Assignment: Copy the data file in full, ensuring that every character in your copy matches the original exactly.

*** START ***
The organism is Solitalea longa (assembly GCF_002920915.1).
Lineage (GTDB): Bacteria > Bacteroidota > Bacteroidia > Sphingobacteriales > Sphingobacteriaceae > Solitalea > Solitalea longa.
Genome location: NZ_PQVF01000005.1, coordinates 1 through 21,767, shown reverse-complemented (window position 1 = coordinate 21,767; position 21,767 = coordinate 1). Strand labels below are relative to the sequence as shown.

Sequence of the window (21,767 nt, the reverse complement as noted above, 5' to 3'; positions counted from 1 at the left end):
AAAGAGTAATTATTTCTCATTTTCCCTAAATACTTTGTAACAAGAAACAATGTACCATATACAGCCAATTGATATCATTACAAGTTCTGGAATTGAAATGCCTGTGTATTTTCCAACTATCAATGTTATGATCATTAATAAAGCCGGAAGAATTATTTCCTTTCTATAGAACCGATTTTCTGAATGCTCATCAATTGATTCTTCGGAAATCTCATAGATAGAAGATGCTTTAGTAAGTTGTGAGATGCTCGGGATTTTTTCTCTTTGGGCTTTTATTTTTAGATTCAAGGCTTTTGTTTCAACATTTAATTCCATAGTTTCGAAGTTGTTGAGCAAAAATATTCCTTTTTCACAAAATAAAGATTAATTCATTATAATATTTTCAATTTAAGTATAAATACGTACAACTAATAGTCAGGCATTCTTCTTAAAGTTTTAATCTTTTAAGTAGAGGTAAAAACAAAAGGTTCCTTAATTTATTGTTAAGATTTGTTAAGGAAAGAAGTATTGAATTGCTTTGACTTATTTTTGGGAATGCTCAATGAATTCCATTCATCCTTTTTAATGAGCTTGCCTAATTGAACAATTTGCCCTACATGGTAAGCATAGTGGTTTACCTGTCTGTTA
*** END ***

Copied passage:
The organism is Solitalea longa (assembly GCF_002920915.1).
Lineage (GTDB): Bacteria > Bacteroidota > Bacteroidia > Sphingobacteriales > Sphingobacteriaceae > Solitalea > Solitalea longa.
Genome location: NZ_PQVF01000005.1, coordinates 1 through 21,767, shown reverse-complemented (window position 1 = coordinate 21,767; position 21,767 = coordinate 1). Strand labels below are relative to the sequence as shown.

Sequence of the window (21,767 nt, the reverse complement as noted above, 5' to 3'; positions counted from 1 at the left end):
AAAGAGTAATTATTTCTCATTTTCCCTAAATACTTTGTAACAAGAAACAATGTACCATATACAGCCAATTGATATCATTACAAGTTCTGGAATTGAAATGCCTGTGTATTTTCCAACTATCAATGTTATGATCATTAATAAAGCCGGAAGAATTATTTCCTTTCTATAGAACCGATTTTCTGAATGCTCATCAATTGATTCTTCGGAAATCTCATAGATAGAAGATGCTTTAGTAAGTTGTGAGATGCTCGGGATTTTTTCTCTTTGGGCTTTTATTTTTAGATTCAAGGCTTTTGTTTCAACATTTAATTCCATAGTTTCGAAGTTGTTGAGCAAAAATATTCCTTTTTCACAAAATAAAGATTAATTCATTATAATATTTTCAATTTAAGTATAAATACGTACAACTAATAGTCAGGCATTCTTCTTAAAGTTTTAATCTTTTAAGTAGAGGTAAAAACAAAAGGTTCCTTAATTTATTGTTAAGATTTGTTAAGGAAAGAAGTATTGAATTGCTTTGACTTATTTTTGGGAATGCTCAATGAATTCCATTCATCCTTTTTAATGAGCTTGCCTAATTGAACAATTTGCCCTACATGGTAAGCATAGTGGTTTACCTGTCTGTTA